Last updated 01/06/16
in 1906, Tulsa Central High School is the oldest high school in Tulsa.
The school provided education for grades 10 through 12.
It was founded as Tulsa High School, and was located in downtown Tulsa until 1976.
first principal was Dr. Oliver Wallace
The colors for the school are crimson and cream and we were known as the Braves.
Central was at one time the second largest high school in the country.
By 1938 it had grown to its peak enrollment of 5,169 students in grades 10 through 12.
The building included:
an indoor Olympic-size
an indoor track,
an extensive art collection
a large pipe organ.
This was one year before Oklahoma was even a state in America.
It was constructed in the center of the block at 4th and Boston.
Its cost was $60,000.
As the building was no longer large enough it began to be surrounded by
small one and two room buildings.
High School was accredited, the third school in the
state to be so accredited.
Ever since that year Tulsa Central High School has been continuously accredited.
It is now only 6 years since Oklahoma became a state.
The voters of Tulsa
approved the issuance of bonds with a face value of
The purpose of the bond issue was to build a new and much larger high school at 6th and Cincinnati.
This $300,000 resulted in the school building in which we received our education.
1917 The north half of the Tulsa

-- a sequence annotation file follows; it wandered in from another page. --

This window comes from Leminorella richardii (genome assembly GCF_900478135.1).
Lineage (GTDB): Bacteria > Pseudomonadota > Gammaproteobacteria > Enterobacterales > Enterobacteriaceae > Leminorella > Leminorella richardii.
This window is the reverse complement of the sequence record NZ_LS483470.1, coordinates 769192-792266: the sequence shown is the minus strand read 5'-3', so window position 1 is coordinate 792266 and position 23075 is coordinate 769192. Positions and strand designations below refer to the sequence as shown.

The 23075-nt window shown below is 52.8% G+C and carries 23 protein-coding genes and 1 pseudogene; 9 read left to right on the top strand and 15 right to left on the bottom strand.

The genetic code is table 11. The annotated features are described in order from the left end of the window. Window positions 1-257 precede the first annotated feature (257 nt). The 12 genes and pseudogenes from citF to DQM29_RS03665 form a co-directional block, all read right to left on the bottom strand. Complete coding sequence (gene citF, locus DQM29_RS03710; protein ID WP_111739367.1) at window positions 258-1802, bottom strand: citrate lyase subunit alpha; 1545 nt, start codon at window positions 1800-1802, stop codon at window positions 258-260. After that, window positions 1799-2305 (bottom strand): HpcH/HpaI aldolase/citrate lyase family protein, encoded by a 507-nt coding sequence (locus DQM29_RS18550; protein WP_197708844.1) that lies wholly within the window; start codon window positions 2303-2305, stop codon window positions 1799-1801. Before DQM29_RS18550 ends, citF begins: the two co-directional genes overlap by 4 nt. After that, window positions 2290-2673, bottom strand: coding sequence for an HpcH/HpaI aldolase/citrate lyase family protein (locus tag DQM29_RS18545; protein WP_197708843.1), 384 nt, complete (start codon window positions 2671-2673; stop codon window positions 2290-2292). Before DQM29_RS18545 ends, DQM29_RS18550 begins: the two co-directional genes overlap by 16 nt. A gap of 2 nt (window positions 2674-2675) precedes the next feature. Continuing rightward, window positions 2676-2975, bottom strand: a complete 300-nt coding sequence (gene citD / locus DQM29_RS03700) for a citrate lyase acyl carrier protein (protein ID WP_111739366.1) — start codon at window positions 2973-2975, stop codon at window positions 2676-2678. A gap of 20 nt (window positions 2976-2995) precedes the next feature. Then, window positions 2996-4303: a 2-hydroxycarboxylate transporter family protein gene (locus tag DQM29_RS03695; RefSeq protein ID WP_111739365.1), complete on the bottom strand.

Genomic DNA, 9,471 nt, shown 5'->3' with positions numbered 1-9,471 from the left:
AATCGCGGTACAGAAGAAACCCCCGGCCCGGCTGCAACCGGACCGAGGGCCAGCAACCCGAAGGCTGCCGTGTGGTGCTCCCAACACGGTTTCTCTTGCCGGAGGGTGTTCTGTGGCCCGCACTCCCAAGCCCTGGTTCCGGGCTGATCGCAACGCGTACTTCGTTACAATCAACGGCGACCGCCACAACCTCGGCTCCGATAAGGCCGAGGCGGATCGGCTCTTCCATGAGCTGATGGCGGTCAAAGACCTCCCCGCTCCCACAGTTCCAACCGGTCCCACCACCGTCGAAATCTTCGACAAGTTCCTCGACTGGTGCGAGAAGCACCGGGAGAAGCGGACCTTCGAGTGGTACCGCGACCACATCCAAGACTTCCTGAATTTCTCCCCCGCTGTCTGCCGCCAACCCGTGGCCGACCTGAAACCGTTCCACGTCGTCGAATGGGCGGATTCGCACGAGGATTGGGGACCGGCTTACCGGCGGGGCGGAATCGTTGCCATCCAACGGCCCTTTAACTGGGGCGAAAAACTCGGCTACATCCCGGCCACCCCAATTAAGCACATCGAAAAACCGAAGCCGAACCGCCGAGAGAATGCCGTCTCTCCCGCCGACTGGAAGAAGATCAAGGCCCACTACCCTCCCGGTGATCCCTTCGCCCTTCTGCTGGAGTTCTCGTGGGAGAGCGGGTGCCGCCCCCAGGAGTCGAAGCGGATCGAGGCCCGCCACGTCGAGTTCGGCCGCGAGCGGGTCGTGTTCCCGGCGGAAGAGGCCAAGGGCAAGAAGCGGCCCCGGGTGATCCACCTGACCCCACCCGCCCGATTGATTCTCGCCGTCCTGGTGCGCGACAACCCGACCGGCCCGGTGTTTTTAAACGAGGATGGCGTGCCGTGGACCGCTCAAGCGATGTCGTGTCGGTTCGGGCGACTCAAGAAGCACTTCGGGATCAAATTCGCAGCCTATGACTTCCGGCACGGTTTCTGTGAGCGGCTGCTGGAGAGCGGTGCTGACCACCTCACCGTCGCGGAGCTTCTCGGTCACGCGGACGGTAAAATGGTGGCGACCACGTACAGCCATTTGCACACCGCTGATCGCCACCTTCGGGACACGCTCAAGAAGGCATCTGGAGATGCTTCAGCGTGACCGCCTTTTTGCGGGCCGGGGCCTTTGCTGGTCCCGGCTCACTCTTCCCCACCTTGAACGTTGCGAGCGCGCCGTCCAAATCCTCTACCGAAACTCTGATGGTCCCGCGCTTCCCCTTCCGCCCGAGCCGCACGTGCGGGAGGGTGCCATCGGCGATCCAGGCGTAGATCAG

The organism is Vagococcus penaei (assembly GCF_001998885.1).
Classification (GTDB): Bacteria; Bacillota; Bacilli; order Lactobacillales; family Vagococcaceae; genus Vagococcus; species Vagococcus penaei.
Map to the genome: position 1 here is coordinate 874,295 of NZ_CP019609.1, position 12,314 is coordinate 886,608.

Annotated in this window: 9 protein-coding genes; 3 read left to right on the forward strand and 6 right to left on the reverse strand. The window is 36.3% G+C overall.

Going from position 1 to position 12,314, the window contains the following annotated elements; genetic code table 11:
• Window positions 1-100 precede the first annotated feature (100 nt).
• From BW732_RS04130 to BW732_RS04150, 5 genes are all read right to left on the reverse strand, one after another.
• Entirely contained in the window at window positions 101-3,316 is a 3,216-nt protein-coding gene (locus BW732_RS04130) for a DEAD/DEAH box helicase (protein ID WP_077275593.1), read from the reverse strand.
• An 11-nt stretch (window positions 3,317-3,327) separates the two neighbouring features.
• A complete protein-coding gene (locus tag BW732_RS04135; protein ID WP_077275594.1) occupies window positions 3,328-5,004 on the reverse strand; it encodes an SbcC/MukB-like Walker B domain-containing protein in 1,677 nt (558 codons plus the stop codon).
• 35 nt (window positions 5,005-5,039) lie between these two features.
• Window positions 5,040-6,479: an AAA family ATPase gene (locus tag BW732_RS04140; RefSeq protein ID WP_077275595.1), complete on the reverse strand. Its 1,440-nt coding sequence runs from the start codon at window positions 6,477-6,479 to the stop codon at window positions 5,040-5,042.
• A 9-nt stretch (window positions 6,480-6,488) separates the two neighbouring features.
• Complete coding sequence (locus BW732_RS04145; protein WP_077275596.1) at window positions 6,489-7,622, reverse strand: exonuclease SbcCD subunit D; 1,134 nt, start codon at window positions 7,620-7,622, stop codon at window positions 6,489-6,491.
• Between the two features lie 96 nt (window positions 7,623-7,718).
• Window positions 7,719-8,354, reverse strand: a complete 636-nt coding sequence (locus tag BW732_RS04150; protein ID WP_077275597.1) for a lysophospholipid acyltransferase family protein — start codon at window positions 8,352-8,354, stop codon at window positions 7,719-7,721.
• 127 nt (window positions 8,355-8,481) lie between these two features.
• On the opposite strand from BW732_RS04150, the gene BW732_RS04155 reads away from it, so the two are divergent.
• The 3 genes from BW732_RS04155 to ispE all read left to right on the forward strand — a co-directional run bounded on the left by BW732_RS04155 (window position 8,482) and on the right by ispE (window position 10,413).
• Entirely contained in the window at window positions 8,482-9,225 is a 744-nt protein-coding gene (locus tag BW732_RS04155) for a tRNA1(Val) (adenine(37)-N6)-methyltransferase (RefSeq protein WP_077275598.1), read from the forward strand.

The building was red brick construction.
The south half of the
that Tulsans could rightly claim that this school was the second largest high school in America.
The Manual Arts
and the shops class were moved there at that time.
1938 Tulsa Central reached its peak enrollment of more than 5,000 students.
Tulsa Central had
earned a nationwide reputation for outstanding athletic and
academic achievements and more than 44,000 students had received their diplomas here.
Some alumni of Tulsa Central
other than our own class, whom you may recognize include:
Graf Henneke, president of the University of Tulsa, 1958–1967 |
Inhofe, U.S. Senator from Oklahoma |
Metcalf, head basketball coach at Texas A&M 1963–1990 |
Robinson Risner, Vietnam War POW, double recipient of the Air Force Cross |
E. Schwab, World War II Medal of Honor winner |
Starks (basketball), NBA basketball player |
Suppes, philosopher of science |
|Billy Tubbs, college basketball coach|
|R. James Woolsey, Jr., Director of Central Intelligence, 1993–1995|
Some of Tulsa Central's more notable coaches include:
Sutton began his head coaching career at Tulsa Central, where he coached
Later he was to become one of only seven major men's college basketball coaches to have over 800 career wins.
Hudspeth coached football at Tulsa Central in 1956 when we were seniors.
Later he moved on to the college and professional ranks.
He was for eight years the head coach at Brigham Young University.
successor at Tulsa Central was Rex Peery, who later became the
Pittsburgh Panthers wrestling coach, and was also elected to the National Wrestling Hall of Fame